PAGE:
Ramadan was in July this year, and Muslims around the world fasted during daylight hours to mark their holy month. Two Mennonite Central Committee (MCC) projects helped to make this time a little easier for families in need of relief, displaced by the conflict in Syria.
In Syria, an MCC emergency food program in the Qalamoun area has been extended for another six months. Five thousand families will receive monthly baskets of food, purchased locally with MCC funds. The baskets contain staples such as: rice, oil, sugar, canned meat, and tea.
Providing food relief during Ramadan brings comfort and helps put people at ease. “It enables them to fast without worrying too much if they have food or not,” says Riad Jarjour, President of the Forum for Development, Culture and Dialogue, an MCC partner in Lebanon. “They can focus instead on practicing their religious beliefs in the holy month.”
There are more than 13,000 families seeking food assistance in Qalamoun, and the numbers continue to rise as people are displaced by violence in other regions. Meanwhile, access to food in Syria is becoming more difficult due to rising prices and food shortages.
“Such distribution helps the internally displaced people not only to survive, but to live in dignity, not begging, not dying of hunger, nor fighting with each other over a loaf of bread,” says Jarjour.
In Southern Lebanon, a new program will provide food vouchers for 2,625 Syrian and Palestinian families displaced from Syria.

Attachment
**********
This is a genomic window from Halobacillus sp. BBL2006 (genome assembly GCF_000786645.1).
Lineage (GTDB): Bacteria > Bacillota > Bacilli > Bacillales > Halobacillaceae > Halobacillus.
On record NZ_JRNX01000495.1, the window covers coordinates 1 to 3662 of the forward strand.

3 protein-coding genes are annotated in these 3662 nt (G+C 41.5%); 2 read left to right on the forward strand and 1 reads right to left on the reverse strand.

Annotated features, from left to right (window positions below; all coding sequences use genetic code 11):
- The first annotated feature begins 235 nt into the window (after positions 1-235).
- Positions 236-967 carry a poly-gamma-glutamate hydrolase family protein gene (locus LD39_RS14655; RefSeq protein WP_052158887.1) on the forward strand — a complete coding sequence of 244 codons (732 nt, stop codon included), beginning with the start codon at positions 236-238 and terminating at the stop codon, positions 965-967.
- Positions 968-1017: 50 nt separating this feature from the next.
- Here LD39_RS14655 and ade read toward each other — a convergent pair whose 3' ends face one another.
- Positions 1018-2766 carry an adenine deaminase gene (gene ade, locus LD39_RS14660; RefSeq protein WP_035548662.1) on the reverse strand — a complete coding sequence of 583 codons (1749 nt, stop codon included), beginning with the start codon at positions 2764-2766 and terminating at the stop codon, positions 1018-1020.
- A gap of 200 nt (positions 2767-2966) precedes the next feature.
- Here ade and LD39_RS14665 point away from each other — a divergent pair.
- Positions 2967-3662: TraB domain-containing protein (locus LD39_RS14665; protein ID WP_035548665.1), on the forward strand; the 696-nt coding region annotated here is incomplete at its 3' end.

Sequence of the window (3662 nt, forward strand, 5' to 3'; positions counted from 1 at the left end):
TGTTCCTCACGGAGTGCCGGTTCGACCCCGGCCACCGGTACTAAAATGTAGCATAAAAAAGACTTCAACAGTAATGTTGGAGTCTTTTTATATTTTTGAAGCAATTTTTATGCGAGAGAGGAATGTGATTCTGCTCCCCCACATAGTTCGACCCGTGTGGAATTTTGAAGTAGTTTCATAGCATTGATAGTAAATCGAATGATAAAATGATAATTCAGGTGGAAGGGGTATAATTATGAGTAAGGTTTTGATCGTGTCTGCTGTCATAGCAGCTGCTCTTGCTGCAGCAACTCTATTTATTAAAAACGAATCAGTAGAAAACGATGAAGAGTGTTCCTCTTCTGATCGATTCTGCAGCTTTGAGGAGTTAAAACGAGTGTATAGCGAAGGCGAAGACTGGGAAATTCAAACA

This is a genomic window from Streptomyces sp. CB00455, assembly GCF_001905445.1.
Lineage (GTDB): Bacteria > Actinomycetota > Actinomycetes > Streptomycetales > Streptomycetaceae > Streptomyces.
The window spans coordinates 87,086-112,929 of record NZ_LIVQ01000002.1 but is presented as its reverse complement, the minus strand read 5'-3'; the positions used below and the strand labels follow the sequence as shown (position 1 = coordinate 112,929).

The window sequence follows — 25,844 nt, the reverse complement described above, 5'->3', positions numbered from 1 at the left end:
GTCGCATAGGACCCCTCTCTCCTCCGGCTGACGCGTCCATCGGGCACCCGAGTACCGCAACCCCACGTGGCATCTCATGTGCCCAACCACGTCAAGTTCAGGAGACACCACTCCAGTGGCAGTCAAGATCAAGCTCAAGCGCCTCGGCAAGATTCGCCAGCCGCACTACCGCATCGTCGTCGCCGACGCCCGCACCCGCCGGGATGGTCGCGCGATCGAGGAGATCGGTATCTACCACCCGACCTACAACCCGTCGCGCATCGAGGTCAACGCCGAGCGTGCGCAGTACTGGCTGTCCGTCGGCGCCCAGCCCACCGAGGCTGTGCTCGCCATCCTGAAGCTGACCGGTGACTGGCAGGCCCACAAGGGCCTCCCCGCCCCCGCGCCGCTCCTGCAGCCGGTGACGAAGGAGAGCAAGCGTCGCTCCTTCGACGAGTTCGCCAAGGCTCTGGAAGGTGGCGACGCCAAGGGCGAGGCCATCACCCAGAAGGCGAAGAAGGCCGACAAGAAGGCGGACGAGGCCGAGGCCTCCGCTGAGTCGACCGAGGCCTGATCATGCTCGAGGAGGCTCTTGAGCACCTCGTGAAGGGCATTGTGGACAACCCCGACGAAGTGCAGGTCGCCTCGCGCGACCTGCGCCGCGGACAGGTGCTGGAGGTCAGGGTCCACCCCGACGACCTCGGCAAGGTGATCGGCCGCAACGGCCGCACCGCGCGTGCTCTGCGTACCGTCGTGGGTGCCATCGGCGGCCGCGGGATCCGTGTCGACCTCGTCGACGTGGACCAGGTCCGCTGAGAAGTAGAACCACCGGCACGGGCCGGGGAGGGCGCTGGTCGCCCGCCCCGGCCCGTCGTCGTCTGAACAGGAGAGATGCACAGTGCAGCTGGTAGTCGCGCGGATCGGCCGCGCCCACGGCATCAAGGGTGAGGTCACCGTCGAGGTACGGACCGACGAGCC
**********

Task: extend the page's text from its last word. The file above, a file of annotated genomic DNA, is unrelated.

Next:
For a period of six months, families will be given vouchers that can be used to redeem food from local stores. Using vouchers instead of direct assistance reduces administrative costs, increases the diversity of foods people can eat, and benefits the local economy. Vouchers also help return a sense of control and dignity to people living with uncertainty.
“The simple gesture of entering a store and choosing foods that one knows will keep their families healthy and happy offers refugees an important sense of self-worth,” says Sarah Adams, MCC country representative for Lebanon and Syria.
Alongside food vouchers, the project will provide supplementary food for 450 babies between six months and one year old. Families will receive porridge made of wheat cereal, mixed with vegetables and fruit, to help prevent malnutrition in young children.
MCC is also helping improve food sanitation by providing a one-time distribution of cooking utensils. Many families left home so quickly they were unable to bring supplies with them.
Both projects are funded through MCC’s account at the Canadian Foodgrains Bank.
To date, MCC has allocated $8.2 million for humanitarian assistance, peacebuilding, and disaster response to assist people affected by the crisis in Syria.
Emily Loewen is staff writer with MCC Canada.